I must respectfully dissent because I believe the claimed errors do not require a reversal and because the ultimate result upon any retrial will be the same.

No question is raised about the sufficiency of the evidence to support the jury verdict of conviction. Adcock presents ten rather technical legal arguments related to the conduct of the trial. My review of the record indicates that the alleged errors are marginal, judgmental trial situations which should not be magnified into reversible error on appeal. In my view the trial was fundamentally fair.

The result in this case will not be any different upon an ultimate retrial. Considering the entire case there is no substantial possibility that the result would be any different and the alleged errors are non prejudicial. RCr 9.24; Abernathy v. Commonwealth, Ky., 439 S.W.2d 949 (1969).

Therefore, reversal serves no useful purpose.

The crucial argument on which the majority opinion is based is the right of the defendant to cross-examine a prosecution witness about the parole status in order to demonstrate bias or prejudice. In my view the trial judge properly excluded all evidence of parole status. Adcock concedes that ordinarily probation or parole status is not to be mentioned during trial. See Payne v. Commonwealth, Ky., 623 S.W.2d 867 (1981).

Here, the witness who was a new neighbor of the victim, identified Adcock as running out of the victim's house. Adcock argues that the witness may have had an interest in pleasing the police because he was on active parole supervision.

The prior felony of the witness was not an offense subject to comment under Cotton v. Commonwealth, Ky., 454 S.W.2d 698 (1970). The trial judge ruled that Adcock could not question the witness about his criminal record but could ask why he gave information to the police. The prosecution witness testified that he did not try to help the police, he just wanted to help himself and his family because they lived across the alley from where it happened and his home had been previously burglarized. Consequently, it would appear that Adcock was free to inquire as to any other motive for possible bias by the witness in testifying.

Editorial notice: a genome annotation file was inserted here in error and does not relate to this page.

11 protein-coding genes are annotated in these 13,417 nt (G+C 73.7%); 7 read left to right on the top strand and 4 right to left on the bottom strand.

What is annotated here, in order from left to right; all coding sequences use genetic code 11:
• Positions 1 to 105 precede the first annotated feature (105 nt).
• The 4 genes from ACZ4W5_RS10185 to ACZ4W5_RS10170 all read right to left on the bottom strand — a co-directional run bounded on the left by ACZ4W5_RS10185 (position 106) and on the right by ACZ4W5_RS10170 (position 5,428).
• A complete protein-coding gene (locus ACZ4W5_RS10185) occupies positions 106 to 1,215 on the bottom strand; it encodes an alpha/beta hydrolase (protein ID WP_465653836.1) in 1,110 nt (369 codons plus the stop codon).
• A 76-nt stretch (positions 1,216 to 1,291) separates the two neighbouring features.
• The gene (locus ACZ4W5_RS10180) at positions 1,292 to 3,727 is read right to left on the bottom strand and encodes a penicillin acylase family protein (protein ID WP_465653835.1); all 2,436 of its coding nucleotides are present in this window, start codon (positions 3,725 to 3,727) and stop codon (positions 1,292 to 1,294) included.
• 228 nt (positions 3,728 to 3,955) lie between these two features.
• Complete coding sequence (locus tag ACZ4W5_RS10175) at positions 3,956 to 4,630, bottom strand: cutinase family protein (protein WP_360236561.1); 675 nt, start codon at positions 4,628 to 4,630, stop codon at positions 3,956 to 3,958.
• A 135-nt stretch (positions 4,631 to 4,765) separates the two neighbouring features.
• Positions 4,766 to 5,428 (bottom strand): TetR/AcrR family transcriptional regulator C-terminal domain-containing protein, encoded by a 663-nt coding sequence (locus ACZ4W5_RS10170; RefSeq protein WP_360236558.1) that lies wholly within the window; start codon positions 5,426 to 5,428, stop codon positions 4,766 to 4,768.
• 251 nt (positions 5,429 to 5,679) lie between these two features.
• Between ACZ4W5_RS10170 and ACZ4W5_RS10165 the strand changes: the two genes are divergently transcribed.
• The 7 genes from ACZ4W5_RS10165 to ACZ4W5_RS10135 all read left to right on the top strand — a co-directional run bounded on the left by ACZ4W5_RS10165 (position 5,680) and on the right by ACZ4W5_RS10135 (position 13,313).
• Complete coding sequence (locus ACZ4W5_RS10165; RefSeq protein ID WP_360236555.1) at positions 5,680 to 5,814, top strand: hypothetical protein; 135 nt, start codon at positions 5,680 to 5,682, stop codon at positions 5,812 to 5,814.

An examination of the record indicates that a later witness who was also a neighbor of the victim testified that the witness in question did not want to talk to the police at all because he did not want to get involved. In my opinion the record indicates that the witness was not trying to obtain any favorable treatment from police but did not want to get involved in any respect. I do not believe there is any reasonable basis under the facts of this case to permit inquiry into parole status.

Use of the federal case of Davis v. Alaska, 415 U.S. 308, 94 S. Ct. 1105, 39 L. Ed. 2d 347 (1974), is inappropriate for witnesses on parole in Kentucky. Davis v. Alaska, supra, is related to the possibility of favorable *447 treatment and the reasonable expectation by the witness of obtaining favorable treatment from police and prosecutors.

In Kentucky, parole and probation are totally distinct concepts. Probation may be granted by the judicial system whereas parole is a function of the administrative branch of government. A probationer remains subject to the trial court and adverse comment by the local prosecutor, but the parolee is under the jurisdiction of the State parole board insulated from local pressure. In Davis v. Alaska, the chief prosecution witness was on probation; this witness was on parole.

I do not believe this Court should be in the position of a precursor of United States Supreme Court in expanding the rights of criminal defendants. If anything, our obligation is to follow the direction of the highest federal court and not to provide new means for erosion of existing Kentucky legal principles and procedures.

It is interesting to note in the concurring opinion in Davis v. Alaska, Mr. Justice Potter Stewart finds that the right to cross-examine a particular prosecution witness about his status as a probationer is only a qualified right and is not conferred in every case to impeach the general credibility of a witness.

I would affirm the conviction in all respects.

AKER and STEPHENSON, JJ., join in this dissent.